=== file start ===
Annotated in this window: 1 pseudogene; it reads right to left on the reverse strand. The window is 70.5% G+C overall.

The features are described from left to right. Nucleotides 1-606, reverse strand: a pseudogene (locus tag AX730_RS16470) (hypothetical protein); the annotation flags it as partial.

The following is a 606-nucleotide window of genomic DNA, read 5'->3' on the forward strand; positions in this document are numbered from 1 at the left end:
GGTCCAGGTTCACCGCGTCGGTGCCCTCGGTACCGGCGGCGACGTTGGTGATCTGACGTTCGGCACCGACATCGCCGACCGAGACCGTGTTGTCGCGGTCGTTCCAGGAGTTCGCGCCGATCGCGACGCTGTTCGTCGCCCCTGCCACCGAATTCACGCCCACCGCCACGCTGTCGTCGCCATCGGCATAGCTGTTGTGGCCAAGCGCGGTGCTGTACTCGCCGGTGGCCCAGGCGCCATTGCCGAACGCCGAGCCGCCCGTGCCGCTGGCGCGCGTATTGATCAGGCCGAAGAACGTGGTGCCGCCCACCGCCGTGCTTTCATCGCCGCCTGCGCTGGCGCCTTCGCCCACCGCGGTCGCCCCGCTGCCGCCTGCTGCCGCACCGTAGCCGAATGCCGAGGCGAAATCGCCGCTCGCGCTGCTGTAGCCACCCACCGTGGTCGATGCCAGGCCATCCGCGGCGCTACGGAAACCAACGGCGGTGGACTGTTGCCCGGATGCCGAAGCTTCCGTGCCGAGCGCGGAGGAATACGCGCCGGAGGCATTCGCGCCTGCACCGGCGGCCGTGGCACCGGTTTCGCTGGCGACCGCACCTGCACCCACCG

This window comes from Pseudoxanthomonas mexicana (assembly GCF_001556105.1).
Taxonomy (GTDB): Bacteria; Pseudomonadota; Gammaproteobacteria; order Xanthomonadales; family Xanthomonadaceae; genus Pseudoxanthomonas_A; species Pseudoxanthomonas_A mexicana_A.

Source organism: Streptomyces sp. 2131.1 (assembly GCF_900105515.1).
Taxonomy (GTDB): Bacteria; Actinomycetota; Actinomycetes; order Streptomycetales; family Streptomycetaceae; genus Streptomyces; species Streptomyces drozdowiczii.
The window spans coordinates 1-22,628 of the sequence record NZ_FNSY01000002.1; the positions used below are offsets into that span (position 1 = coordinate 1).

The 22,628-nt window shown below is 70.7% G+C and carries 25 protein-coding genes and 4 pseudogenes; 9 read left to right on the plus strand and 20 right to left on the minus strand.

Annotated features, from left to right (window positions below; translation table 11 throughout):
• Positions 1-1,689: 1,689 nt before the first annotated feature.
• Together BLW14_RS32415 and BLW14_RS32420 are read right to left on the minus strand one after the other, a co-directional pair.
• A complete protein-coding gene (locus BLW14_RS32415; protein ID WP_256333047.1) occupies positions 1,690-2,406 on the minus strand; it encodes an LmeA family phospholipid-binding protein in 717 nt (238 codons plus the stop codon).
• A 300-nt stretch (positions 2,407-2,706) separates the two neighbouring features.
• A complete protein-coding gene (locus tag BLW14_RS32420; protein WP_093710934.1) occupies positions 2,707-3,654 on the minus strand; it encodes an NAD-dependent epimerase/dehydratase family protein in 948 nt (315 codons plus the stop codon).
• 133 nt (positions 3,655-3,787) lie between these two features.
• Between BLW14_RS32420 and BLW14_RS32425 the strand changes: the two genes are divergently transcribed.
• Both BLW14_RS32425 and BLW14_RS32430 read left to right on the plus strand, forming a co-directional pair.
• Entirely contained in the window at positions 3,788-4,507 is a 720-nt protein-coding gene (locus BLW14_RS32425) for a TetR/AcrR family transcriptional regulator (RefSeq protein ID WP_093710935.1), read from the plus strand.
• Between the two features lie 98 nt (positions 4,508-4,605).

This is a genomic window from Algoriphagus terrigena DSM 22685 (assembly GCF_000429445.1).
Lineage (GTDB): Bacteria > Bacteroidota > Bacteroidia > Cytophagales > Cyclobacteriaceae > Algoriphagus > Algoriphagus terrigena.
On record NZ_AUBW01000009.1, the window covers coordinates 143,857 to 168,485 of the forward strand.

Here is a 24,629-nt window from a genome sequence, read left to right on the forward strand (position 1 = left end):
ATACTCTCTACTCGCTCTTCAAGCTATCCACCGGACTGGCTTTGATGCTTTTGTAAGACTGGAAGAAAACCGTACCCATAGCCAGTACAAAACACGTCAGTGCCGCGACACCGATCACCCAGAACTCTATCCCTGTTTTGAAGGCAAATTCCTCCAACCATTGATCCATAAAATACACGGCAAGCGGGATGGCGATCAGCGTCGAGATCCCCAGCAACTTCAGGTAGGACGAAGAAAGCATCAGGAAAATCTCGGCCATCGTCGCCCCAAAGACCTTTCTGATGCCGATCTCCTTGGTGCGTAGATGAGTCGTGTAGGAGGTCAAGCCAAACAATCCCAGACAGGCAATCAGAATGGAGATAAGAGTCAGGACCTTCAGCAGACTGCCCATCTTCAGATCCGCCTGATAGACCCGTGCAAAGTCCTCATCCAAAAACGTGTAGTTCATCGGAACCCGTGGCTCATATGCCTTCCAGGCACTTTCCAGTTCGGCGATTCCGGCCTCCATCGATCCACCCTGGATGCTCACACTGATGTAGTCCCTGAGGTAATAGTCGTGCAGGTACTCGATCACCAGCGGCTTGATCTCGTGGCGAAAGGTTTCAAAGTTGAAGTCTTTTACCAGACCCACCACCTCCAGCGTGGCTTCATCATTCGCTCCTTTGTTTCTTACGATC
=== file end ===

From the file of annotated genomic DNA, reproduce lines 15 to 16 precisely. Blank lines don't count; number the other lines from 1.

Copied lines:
• A 300-nt stretch (positions 2,407-2,706) separates the two neighbouring features.
• A complete protein-coding gene (locus tag BLW14_RS32420; protein WP_093710934.1) occupies positions 2,707-3,654 on the minus strand; it encodes an NAD-dependent epimerase/dehydratase family protein in 948 nt (315 codons plus the stop codon).